Now that you have thought about what the theoretical bottlenecks are, you should go measure.  There is a bottleneck somewhere; you must find it.  Is any CPU core pegged at 100%?  Maybe the link itself is congested -- is the NIC reporting that the link is at 100% usage?  Is the NIC reporting a high (or really, any nonzero) number of TX or RX errors?  Does your driver ever hit any of its internal corner cases (couldn't allocate a packet)?  Does your I/O path block on a serialized handle (this is a common mistake with user-to-kernel ioctls; you must use async I/O and overlapped handles in usermode).  I've seen the PCI bus bandwidth turn up as the actual bottleneck, although that only tends to be an issue at higher throughputs, around 7Gbps.

    The last step depends on where you found the bottleneck.  E.g., if you find that one CPU core is pegged, while others are idle, then you should think about how to better distribute the workload.  Although 2Gbps should be fine on a single core, unless you need to do heavy application-level processing per I/O.  Use WPT (aka xperf) to find where the CPU is spending most of its time, and see if there are obvious optimization opportunities.  Are you doing anything single-packet-at-a-time?  Batching is essential for scalability.  Are you doing any full buffer copies of packet payloads?  This will make memcpy jump to the top of the WPT charts; don't let it get there.  Are you spending a lot of time spinning trying to acquire spinlocks?  You should try and avoid spinlocks in the datapath.  If a lock is necessary, use a lock that is designed to scale better, like NdisRWLocks.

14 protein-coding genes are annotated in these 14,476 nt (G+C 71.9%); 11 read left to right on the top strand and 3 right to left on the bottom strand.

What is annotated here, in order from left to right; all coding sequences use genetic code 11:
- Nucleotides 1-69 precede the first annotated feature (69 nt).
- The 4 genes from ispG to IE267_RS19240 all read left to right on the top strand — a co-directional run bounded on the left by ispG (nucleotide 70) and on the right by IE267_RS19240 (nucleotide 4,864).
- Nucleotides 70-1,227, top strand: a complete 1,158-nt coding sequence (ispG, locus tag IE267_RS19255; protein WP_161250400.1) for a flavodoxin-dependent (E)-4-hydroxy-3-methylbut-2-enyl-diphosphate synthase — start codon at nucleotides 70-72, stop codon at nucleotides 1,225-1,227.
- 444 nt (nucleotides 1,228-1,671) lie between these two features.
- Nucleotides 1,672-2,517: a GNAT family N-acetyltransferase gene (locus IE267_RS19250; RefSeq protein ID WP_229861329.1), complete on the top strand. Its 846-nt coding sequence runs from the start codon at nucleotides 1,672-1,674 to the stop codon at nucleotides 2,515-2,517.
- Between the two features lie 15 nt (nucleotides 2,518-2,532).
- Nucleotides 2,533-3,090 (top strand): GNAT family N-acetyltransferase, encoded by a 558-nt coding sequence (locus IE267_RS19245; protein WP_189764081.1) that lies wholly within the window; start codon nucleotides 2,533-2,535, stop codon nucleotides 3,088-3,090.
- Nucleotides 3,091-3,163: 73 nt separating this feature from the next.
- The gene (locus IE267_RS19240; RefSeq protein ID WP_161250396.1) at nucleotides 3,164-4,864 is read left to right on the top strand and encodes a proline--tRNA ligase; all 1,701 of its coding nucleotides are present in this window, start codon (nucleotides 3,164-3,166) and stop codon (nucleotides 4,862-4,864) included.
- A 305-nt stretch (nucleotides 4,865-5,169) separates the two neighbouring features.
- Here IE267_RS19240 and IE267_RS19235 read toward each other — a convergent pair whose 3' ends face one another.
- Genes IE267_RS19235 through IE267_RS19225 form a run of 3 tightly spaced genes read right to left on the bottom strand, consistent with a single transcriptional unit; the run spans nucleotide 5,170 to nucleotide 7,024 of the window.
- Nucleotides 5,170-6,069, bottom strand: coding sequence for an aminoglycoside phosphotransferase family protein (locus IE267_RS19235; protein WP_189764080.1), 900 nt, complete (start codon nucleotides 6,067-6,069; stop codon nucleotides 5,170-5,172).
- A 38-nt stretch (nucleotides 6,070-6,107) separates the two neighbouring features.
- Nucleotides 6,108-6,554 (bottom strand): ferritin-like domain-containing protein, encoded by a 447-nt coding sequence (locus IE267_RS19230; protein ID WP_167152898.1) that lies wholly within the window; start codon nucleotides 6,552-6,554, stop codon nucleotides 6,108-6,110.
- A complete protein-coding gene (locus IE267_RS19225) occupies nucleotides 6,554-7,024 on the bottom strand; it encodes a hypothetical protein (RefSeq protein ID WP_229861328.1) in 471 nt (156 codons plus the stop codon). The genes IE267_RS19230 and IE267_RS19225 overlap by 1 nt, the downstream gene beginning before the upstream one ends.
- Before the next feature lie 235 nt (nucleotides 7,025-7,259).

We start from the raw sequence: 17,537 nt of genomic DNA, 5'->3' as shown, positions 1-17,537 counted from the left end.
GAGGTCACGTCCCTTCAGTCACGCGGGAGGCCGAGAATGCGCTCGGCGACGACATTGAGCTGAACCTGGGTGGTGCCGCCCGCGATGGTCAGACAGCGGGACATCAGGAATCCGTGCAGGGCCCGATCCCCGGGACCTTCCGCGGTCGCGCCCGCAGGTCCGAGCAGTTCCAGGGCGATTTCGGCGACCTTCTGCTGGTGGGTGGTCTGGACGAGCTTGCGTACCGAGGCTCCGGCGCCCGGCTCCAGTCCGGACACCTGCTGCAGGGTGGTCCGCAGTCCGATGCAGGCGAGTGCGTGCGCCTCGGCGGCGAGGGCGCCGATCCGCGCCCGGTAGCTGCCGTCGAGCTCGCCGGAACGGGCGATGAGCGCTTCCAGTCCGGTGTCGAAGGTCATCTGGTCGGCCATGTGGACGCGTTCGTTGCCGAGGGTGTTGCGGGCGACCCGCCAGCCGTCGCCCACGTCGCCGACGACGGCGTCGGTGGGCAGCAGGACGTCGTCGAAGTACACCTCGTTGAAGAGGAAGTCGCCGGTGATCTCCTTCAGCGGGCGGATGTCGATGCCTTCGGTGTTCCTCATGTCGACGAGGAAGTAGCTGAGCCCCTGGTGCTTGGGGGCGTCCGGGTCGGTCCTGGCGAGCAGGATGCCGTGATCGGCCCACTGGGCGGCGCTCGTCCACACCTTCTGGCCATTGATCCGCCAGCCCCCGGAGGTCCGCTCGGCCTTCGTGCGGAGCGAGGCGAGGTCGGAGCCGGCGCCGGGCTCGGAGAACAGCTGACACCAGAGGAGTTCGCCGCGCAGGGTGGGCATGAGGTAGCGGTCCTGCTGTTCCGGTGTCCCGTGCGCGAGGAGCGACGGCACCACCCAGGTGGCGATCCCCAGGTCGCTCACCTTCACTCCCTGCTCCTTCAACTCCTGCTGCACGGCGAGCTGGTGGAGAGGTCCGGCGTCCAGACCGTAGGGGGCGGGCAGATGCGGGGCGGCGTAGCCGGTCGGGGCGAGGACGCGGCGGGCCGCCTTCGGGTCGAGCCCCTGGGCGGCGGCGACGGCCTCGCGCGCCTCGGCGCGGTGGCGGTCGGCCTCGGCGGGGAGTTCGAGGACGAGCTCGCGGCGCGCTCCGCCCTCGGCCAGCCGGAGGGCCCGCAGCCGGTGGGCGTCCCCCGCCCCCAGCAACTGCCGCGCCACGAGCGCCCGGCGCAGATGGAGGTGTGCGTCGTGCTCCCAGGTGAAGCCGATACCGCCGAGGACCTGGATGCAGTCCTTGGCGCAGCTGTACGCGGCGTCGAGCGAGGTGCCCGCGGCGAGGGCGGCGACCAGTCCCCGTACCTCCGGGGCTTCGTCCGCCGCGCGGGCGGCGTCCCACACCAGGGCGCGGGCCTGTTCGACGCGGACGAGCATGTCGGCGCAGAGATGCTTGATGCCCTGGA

Good luck.  Perf is rarely simple; often it takes lots of work to find the real problem.

    • Marked as answer by MengXP Wednesday, August 28, 2013 10:27 AM
    Wednesday, August 28, 2013 7:12 AM

All replies

  • anybody knows?
    Tuesday, August 27, 2013 1:03 PM
  • To answer your first question: yes, NDIS can achieve wire speed in your configuration. In fact, it is capable of scaling much higher than 2Gbps.  New servers ship with dual- or quad-port 10Gbps NICs that use the same NDIS6 APIs.  There are even 40Gbps NICs available now.  Furthermore, the TX side isn't usually the bottleneck; the RX path is much more difficult.

    The answer to your second question, "how?", is complex.  Here's the general checklist you should use to approach any sort of performance problem.

    First, make sure you have a good measurement system.  You're talking about packets per second, which is the right metric for this sort of problem (pps is more important than bps).  Make sure your test uses packets that are representative of your customers' workload  (e.g, steady small packets for VOIP traffic, large packets for file servers, and variable-sized, bursty packets for HTTP servers).  If you're using TCP packets, then we need to worry about the RX side too.  What size packets are you using?  UDP (no ACKs) or TCP (with ACKs)?  Are all the packets the same size, or do they vary?  What distribution (bathtub, bellcurve)?